PM Stefan Löfven has said he'll remain in his role and hold negotiations on forming a government

The Swedish Prime Minister has rejected calls to resign, on an election night that's shaken up the country's political landscape.

There's been no clear winner after the poll - with the two biggest parties almost tied.

PM Stefan Löfven's Social Democrats won 28.4% of the vote, but not enough to secure a majority.

In total, the centre-left bloc ended up with 40.6% of the vote - just slightly ahead of a centre-right bloc, although marking a loss of around 13 seats in parliament.

Löfven has pledged to hold talks to try and resolve the deadlock, before parliament reopens in two weeks.

He acknowledged that a 'cross-bloc coalition' will be needed.

The far-right anti-immigration Sweden Democrats party, however, is claiming to be the real victor after increasing its vote share to around 18%.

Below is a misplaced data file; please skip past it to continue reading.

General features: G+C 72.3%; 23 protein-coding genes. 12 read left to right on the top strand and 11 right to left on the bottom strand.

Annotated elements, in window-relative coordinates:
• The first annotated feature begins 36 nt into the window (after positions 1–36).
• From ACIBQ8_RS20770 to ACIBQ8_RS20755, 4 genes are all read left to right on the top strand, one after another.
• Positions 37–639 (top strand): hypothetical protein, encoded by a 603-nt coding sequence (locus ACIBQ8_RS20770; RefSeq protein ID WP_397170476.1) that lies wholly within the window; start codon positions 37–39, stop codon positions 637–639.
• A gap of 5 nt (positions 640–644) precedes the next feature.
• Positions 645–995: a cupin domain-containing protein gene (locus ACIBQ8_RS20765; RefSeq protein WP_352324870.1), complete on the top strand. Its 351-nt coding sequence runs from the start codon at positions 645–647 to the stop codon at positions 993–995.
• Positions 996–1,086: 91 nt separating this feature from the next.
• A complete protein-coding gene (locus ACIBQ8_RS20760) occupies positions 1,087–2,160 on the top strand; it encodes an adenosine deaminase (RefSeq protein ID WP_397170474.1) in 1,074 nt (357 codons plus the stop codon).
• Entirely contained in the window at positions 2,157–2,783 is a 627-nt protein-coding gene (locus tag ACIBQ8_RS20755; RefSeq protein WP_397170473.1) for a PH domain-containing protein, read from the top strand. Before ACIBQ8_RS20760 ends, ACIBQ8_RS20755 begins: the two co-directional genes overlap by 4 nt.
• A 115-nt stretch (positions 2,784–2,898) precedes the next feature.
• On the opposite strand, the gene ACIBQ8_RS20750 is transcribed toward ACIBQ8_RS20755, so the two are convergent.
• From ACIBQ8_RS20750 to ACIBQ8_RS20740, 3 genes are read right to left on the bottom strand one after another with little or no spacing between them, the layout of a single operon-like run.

It's up more than 5% on the last vote, although that marks a slightly smaller rise than some had anticipated.

Party leader Jimmie Akesson said: "We're strengthening our pivotal position... we increase our seats in parliament.

"We see we're going to get incredible influence over what'll happen in Sweden over the coming weeks, months and years - and that nobody can take away from us."

The two largest blocs have ruled out forming a coalition with the far-right party.